My Fears About What The Sequester Means For Those In Need

Sequester-resultsI am not a politician and generally pay attention to politics just enough to know what I need to in order to be informed about the world around me, but this sequester has me concerned for a few reasons.

The number one reason is that whenever there are cuts, it seems like the people and places that need the most funding, are the first to lose funding and to feel it the most: the poor, the young, the disabled and the elderly.

About two years ago the state I live in had some major budget cuts that hit the mental health and substance abuse field hard.

In the company I work for, whole programs were shut down including precious juvenile justice and treatment programs. In the program I work in, we lost a handful of good counselors causing several schools to either be without a dedicated mental health/substance abuse counselor or for one counselor to have to split days between two schools when in actuality, most high schools could benefit from two full time mental health/substance abuse counselors on campus.

Nobody was happy about this. Not the counselors, the students or the schools, but due to budget cuts, we all had to find away to survive, as messy as it was. And now here we go again.

I am a mental health counselor, so of course I am always concerned about not only how budget cuts will effect me, but how they will effect society at large.

We were just having a big discussion about gun control and mental health reform a few weeks ago, yet according the the White House, an estimated 373,000 “seriously mentally ill” people may be without care. Where does that lead these people, many who need counseling, housing and medication to keep them from harming themselves or others.

Other programs that are subject to cuts that personally bother me include cuts to aid for Women, Infants, and Children (WIC) and the Low Income Home Energy Assistance Program (LIHEAP), because I know many of my clients and students are on these programs and I know many of them need these programs to be able to keep the lights on in their apartments and food on the table. Most people don’t want to be on these programs, contrary to popular belief, but are on these programs because they need assistance.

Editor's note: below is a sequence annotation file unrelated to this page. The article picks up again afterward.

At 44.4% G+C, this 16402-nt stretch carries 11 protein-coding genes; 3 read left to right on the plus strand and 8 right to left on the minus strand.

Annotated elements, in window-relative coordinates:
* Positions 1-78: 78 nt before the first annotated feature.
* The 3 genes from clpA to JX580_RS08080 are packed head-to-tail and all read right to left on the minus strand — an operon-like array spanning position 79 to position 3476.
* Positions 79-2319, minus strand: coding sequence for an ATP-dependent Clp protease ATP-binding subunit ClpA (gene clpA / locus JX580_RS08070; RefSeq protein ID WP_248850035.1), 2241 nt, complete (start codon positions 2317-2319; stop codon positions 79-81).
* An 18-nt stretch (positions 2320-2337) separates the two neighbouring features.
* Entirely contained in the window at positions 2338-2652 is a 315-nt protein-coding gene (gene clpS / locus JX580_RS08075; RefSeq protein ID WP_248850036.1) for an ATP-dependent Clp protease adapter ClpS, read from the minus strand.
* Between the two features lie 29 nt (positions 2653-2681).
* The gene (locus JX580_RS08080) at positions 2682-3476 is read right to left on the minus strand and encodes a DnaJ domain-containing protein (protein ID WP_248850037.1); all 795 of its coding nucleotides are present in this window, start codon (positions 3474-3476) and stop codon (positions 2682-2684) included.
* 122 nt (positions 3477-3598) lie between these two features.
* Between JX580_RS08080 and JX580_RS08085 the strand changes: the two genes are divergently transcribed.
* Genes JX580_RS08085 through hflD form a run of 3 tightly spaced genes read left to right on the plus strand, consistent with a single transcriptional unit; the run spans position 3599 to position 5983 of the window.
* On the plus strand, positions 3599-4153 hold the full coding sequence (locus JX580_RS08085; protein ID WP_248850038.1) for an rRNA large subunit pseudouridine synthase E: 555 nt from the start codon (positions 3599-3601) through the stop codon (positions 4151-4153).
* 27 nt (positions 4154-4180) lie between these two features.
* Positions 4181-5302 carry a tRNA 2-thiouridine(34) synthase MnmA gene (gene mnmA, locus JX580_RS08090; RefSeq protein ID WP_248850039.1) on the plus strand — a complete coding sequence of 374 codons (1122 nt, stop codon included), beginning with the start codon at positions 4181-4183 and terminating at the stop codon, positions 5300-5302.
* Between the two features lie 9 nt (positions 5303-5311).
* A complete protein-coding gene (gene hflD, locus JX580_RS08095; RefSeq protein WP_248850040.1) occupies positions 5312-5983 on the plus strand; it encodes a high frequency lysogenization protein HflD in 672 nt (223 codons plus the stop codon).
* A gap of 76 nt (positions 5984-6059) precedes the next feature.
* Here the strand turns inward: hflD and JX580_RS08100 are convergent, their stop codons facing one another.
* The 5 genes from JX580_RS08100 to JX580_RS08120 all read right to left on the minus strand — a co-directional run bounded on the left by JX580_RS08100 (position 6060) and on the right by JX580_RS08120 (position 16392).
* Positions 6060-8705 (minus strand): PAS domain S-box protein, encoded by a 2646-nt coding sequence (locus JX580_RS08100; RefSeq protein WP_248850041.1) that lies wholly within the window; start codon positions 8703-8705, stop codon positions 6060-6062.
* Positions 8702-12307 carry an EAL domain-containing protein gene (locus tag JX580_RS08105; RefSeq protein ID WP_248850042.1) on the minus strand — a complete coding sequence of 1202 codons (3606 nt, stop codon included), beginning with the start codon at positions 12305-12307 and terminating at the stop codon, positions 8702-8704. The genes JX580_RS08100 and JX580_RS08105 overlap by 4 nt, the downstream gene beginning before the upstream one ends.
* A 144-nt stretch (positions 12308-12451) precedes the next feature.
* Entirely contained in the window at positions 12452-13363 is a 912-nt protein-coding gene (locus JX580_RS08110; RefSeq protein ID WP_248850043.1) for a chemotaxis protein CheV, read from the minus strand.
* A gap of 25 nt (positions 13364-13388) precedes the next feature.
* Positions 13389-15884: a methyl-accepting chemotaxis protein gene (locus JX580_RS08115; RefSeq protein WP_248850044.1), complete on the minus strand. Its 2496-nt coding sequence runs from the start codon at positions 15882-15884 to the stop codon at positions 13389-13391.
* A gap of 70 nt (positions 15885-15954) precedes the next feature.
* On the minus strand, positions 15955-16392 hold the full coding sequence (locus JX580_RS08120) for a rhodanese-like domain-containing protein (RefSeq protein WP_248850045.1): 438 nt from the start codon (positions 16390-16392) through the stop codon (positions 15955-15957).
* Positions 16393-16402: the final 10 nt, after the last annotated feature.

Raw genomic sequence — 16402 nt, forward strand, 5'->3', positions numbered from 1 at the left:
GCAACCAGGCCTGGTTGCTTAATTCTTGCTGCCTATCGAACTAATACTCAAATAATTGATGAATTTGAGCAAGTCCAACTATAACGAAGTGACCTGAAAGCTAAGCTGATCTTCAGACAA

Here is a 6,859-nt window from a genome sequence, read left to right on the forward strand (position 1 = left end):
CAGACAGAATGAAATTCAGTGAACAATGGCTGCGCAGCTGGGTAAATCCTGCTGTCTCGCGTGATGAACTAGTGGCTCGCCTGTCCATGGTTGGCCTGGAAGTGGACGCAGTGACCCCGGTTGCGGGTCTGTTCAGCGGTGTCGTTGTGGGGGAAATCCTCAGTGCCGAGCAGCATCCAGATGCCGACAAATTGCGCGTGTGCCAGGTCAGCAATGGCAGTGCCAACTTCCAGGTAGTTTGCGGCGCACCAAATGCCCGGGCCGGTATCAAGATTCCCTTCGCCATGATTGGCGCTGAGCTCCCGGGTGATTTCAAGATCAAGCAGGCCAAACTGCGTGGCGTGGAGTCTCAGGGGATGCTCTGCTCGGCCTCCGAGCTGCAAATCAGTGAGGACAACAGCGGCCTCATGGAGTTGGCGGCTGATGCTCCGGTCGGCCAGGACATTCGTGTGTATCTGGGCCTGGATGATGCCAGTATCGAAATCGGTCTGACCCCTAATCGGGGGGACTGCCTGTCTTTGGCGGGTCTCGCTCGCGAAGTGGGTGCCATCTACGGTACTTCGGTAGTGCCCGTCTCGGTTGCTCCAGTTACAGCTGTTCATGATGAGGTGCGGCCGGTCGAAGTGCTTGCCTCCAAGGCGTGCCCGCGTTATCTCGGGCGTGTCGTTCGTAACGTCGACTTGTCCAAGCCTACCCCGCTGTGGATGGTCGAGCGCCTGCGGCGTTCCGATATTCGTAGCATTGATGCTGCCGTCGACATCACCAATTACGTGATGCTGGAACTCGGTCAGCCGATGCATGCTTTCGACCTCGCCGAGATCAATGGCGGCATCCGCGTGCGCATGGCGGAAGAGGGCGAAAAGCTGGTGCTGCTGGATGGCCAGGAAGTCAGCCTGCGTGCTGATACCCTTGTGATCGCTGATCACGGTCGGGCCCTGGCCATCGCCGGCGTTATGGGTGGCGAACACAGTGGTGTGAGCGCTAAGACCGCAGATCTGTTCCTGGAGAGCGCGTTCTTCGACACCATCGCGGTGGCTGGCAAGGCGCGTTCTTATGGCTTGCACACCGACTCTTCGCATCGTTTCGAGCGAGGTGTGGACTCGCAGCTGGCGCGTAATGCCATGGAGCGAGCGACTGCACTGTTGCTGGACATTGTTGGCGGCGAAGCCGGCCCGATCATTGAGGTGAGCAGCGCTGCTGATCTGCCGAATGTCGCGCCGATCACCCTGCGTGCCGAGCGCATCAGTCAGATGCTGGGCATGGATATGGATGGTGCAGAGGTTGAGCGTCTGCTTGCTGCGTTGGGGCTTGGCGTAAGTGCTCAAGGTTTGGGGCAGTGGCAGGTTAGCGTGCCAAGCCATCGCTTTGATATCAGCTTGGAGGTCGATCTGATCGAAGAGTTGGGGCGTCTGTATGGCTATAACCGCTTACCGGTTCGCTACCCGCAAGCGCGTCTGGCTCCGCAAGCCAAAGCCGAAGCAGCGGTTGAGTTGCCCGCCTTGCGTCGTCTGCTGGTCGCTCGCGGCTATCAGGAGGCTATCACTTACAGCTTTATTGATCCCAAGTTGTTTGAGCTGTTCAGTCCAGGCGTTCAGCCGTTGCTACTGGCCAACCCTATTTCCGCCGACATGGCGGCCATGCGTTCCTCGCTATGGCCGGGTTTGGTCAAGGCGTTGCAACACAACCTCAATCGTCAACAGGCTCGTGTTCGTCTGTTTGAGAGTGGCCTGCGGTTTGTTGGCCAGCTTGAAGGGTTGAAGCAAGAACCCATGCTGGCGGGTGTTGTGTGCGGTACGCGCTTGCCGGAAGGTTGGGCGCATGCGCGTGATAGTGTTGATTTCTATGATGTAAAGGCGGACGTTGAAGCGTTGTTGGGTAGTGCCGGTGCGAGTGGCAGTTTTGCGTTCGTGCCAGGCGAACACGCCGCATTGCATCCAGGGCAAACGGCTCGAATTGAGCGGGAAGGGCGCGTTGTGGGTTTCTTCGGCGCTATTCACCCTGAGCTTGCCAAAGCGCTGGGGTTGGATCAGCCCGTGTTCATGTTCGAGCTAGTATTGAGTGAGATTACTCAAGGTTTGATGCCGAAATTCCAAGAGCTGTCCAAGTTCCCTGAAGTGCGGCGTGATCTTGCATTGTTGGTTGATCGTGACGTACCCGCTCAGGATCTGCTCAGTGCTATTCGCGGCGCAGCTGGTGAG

On top of that, public housing may be cut by$1.94 billion. Working in an inner-city high school, I know that many of my students benefit from public housing, what does that mean for them and their families? Does that mean they may have to move back in to an overcrowded house with the child molesting uncle, or does it mean they will be homeless.

Speaking of homeless, other programs such as rental assistance and homeless programs are on the chopping blocks. Many of these people have fallen on hard times and are unemployed, did I mention unemployment checks will probably get smaller also?

A program called Head Start that many lower income and inner-city kids need to be able to make up for lack of early exposure to proper education, something that can change the course of a child’s life forever, may get cut by $406 million, which could mean 70,000 kids won’t have access to the program. That’s 70,000 kids that will be robbed of priceless early education experiences.

Special education may be cut by $840 million. I spent some time working in special education, especially with kids with autism and know the hard work and extra funding those kids need, not less.

There are a host of other programs that will be facing budget cuts, but these are the programs that are most near and dear to my heart because of the type of work I do and the population I deal with.

I wish that the Joint Select Committee on Deficit Reduction (the“Supercommittee”) and Congress would sincerely realize that behind the numbers,  figures and politics, are real people with real needs,  just trying to survive.

4 thoughts on “My Fears About What The Sequester Means For Those In Need

  1. Well said. Huzzah! If only these marginalized groups had more people like yourself to stand up for them against these ridiculous, inhumane cuts to services that the those in these groups depend on just to survive–not thrive, just survive. I myself am one of these people, someone who has become disabled due to my mental illnesses. Without soc Sec and Medicare and Medicaid, I would be homeless, foodless, have no treatment and no medications. I would lose my kids to the foster system. And I am one of the minority who actually can speak on these issues, for the many who cannot. If this is how I would end up, how would the rest of the majority of these groups end up? This cannot be allowed to come to pass. Thanks for your direct, clear spoken, and well explained post.

  2. Reblogged this on Me: Finding the Missing Pieces and commented:
    I found this post on Licensed Mental Health Counselor’s blog, and I thought it was so important for all of us suffering from mental illness to be aware of, and to pass along to others we know and to try to keep these cuts from happening to all of us dependent on social programs, whatever ones they may be.

  3. Great post. It reads like a dystopian novel, where an underclass of displaced people has to find housing in cardboard boxes and eat out of dumpsters. Wait a minute…people are already doing that! I’ve done it myself, and if my services are cut (please G-d don’t do it) I might just be back there! Just wish there was somebody out there to listen to you. Here’s my blog piece about falling into the “Donut Hole,” thought you might appreciate it

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